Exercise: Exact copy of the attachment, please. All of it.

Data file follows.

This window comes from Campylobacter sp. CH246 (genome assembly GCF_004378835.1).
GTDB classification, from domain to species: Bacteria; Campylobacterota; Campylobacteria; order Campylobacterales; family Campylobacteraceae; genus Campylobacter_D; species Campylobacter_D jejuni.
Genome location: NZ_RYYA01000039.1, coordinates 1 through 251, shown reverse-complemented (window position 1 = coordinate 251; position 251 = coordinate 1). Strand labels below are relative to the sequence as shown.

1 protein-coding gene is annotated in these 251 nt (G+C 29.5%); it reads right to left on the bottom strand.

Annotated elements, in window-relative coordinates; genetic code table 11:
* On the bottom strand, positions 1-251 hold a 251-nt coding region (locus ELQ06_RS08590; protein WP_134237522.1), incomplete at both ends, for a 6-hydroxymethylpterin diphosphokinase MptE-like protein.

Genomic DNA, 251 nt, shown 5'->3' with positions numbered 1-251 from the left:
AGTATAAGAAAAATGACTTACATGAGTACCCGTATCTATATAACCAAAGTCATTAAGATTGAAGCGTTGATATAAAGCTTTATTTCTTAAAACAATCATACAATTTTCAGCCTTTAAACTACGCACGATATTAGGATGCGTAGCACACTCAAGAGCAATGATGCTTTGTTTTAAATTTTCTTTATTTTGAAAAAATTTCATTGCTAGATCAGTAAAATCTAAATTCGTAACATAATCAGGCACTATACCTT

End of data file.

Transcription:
This window comes from Campylobacter sp. CH246 (genome assembly GCF_004378835.1).
GTDB classification, from domain to species: Bacteria; Campylobacterota; Campylobacteria; order Campylobacterales; family Campylobacteraceae; genus Campylobacter_D; species Campylobacter_D jejuni.
Genome location: NZ_RYYA01000039.1, coordinates 1 through 251, shown reverse-complemented (window position 1 = coordinate 251; position 251 = coordinate 1). Strand labels below are relative to the sequence as shown.

1 protein-coding gene is annotated in these 251 nt (G+C 29.5%); it reads right to left on the bottom strand.

Annotated elements, in window-relative coordinates; genetic code table 11:
* On the bottom strand, positions 1-251 hold a 251-nt coding region (locus ELQ06_RS08590; protein WP_134237522.1), incomplete at both ends, for a 6-hydroxymethylpterin diphosphokinase MptE-like protein.

Genomic DNA, 251 nt, shown 5'->3' with positions numbered 1-251 from the left:
AGTATAAGAAAAATGACTTACATGAGTACCCGTATCTATATAACCAAAGTCATTAAGATTGAAGCGTTGATATAAAGCTTTATTTCTTAAAACAATCATACAATTTTCAGCCTTTAAACTACGCACGATATTAGGATGCGTAGCACACTCAAGAGCAATGATGCTTTGTTTTAAATTTTCTTTATTTTGAAAAAATTTCATTGCTAGATCAGTAAAATCTAAATTCGTAACATAATCAGGCACTATACCTT